After completing his undergraduate degree in English and Classics at Harvard University, Peter Knox was ready to follow in his father’s footsteps and become an attorney. But before he headed off to law school, Knox learned he’d been awarded a fellowship—one he hadn’t even applied for—to study for a year in Europe, spending a term at Cambridge University and traveling around Greece and Italy.
“I decided that, in fact, I did want to see if I could make a career out of the subject that interested me,” he said. That subject was Latin literature—and, more broadly, the humanities.
His decision led to a career in academia—and eventually to Case Western Reserve, where, since January, he has held the Eric and Jane Nord Family Professorship and directed the Baker-Nord Center for the Humanities, which was founded in 1996 with a gift from Eric and Jane Nord. The center celebrates the humanities and supports research and creative endeavors; to accomplish this, the center hosts many educational events throughout the year.
Students and their parents often approach Knox, concerned about the student’s future after selecting a major in the humanities—a sentiment he knows well, based on his early educational experiences. He reassures them that going into the humanities is rewarding and can lead to lifelong success.
“If you study something that you love, something that excites you, something that broadens your life, you’re going to create a more compelling and creative resume that’s going to make somebody want to hire you,” he said.
A new initiative launched at the Baker-Nord Center last spring semester demonstrates how the humanities prepares students to think critically, read analytically and communicate articulately.
Knox will use the center’s resources to show students that they can go on to be successful, regardless of college major. With the environment in University Circle and at Case Western Reserve, he will have plenty of opportunities.
“Case Western Reserve is a great university and, in a way, it mirrors Cleveland, which is a great city,” Knox said. “Not enough people understand the richness of this urban environment, and, likewise, not enough people understand how rich and diverse a university Case Western Reserve is. I’m hoping some of the activities starting here at the Baker-Nord Center will help spread that word.”
Because Cleveland—and University Circle in particular—is full of cultural institutions, forging partnerships is one of the biggest priorities for Knox, who came to Case Western Reserve from the University of Colorado in Boulder.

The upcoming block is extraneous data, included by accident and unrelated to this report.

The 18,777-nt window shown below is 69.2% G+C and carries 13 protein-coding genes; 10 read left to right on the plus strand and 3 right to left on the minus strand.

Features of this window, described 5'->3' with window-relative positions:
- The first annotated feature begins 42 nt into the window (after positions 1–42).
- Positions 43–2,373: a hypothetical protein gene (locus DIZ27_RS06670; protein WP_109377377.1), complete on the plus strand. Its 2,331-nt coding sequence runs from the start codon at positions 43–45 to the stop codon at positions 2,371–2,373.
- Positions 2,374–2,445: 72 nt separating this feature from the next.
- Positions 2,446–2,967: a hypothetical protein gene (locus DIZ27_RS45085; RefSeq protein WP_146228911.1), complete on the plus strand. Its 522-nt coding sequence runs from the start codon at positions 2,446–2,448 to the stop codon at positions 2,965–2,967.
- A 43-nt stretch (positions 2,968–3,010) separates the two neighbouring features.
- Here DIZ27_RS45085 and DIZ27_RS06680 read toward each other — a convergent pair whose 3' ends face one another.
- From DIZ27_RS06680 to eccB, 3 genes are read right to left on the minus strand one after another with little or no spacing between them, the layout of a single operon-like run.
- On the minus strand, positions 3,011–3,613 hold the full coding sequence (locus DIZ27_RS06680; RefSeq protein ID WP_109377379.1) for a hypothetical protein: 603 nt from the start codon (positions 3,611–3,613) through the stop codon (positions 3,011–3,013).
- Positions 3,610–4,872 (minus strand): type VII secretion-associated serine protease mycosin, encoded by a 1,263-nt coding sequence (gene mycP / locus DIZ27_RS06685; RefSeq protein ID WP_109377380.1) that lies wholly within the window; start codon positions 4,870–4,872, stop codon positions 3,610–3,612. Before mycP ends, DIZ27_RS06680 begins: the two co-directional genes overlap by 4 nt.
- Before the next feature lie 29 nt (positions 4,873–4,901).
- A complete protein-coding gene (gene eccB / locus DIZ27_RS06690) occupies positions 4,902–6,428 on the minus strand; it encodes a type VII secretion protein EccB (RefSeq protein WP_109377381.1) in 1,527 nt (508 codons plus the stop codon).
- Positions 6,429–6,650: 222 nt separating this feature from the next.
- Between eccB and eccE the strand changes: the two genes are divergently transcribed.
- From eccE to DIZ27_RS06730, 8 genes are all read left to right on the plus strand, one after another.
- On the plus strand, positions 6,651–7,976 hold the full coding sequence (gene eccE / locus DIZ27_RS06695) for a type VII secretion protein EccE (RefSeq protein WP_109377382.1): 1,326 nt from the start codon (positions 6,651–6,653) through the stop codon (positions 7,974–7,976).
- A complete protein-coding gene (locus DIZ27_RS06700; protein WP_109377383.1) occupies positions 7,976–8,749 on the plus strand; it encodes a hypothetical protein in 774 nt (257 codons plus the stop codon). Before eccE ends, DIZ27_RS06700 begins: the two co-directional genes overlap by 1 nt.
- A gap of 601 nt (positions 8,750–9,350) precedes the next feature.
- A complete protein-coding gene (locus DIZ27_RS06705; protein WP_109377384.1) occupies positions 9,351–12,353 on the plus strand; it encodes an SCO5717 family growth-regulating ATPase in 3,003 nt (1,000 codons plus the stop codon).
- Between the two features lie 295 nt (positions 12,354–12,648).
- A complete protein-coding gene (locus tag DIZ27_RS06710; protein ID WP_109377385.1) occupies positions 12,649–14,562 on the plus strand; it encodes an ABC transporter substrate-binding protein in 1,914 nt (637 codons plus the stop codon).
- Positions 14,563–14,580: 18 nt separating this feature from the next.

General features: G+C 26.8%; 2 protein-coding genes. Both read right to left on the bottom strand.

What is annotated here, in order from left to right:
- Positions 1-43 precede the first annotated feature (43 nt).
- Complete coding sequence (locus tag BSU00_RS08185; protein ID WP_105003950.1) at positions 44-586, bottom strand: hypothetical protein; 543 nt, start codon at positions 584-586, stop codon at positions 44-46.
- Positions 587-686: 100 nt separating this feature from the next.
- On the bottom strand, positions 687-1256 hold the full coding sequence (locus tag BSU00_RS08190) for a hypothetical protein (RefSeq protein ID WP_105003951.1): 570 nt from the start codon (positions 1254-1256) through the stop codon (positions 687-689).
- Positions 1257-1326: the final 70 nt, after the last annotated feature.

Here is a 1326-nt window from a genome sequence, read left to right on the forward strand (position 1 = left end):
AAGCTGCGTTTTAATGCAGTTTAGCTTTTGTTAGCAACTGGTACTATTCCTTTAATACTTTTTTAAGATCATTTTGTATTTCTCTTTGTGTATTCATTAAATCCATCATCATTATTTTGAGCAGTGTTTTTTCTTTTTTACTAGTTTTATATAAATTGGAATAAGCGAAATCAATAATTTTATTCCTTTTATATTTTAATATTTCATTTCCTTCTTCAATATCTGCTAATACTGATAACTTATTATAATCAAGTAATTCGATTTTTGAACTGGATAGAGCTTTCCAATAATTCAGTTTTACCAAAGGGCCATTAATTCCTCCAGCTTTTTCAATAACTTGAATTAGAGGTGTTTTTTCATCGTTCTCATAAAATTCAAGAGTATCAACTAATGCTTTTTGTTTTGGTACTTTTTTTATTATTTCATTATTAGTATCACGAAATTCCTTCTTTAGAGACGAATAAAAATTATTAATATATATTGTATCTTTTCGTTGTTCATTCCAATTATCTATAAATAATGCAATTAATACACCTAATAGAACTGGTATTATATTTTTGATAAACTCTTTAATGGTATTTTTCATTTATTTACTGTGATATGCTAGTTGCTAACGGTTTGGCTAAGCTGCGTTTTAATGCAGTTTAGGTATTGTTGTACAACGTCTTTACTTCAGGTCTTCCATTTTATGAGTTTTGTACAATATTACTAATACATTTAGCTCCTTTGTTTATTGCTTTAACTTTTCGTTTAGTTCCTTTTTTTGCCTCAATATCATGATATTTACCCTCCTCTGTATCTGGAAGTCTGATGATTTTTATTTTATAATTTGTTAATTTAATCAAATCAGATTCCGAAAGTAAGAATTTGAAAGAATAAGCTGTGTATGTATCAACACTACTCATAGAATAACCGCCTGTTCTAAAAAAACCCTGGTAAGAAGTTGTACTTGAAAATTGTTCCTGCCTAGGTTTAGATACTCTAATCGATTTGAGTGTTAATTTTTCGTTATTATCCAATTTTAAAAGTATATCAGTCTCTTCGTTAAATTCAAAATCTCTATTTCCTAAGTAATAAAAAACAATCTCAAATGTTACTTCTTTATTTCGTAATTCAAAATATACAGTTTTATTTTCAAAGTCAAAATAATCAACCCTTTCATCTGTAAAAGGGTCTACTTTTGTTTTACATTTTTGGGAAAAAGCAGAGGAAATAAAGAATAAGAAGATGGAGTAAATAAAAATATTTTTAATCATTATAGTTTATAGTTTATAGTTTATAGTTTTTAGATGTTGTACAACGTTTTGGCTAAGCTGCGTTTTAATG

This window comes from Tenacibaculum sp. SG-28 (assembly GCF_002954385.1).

Knox hopes to raise the center’s profile on campus—especially with students—and in Cleveland.
In April 2016, the center will launch the Cleveland Humanities Festival, a highly visible event open to the entire Cleveland community. It will bring together many area institutions, including the Cleveland Museum of Art, Cleveland Institute of Music, Cleveland Museum of Natural History, Rock and Roll Hall of Fame and the Louis Stokes Cleveland VA Medical Center—to name just a few.
The festival’s theme will be “Remembering War,” featuring a coordinated series of academic and artistic events that shows the impact of war on society and culture. Knox hopes the event will become an annual fixture, with a new theme each year.
Learn more about Knox with this week’s five questions.
1. What technology do you think we should have, but don’t…yet?
Time travel. I’ve published a number of wild interpretations about lost literature from antiquity and I would like to find out just how wrong I am.
2. What was the most challenging part of your education?
Probably my first year in college. It was also the most fun. I had no idea what I wanted to study, and so I was all over the map looking at possibilities in history and in computer science and English literature. Classics was nowhere on the horizon for at least another year or two.
3. What popular icon to you most identify with? Why?
I would say LeBron James because he has the career I really wish I had. I think he’s truly an inspirational figure for the city of Cleveland and for Northeast Ohio. I’d love to get him to come speak at the center sometime.
4. If you could live in any other time period, which would it be?
I would love to live on the Bay of Naples in the late 1st Century BCE after the conclusion of the civil wars that brought Augustus to power and before the eruption of Vesuvius in 79.
5.What is your favorite thing about Case Western Reserve?
The people. I have spent five months meeting people across the campus, not just in the humanities, but also in the sciences and the social sciences. I would say that, especially in the humanities, I have been overwhelmed by the assembly of talent and energy and the number of just plain wonderful people that I’ve met here.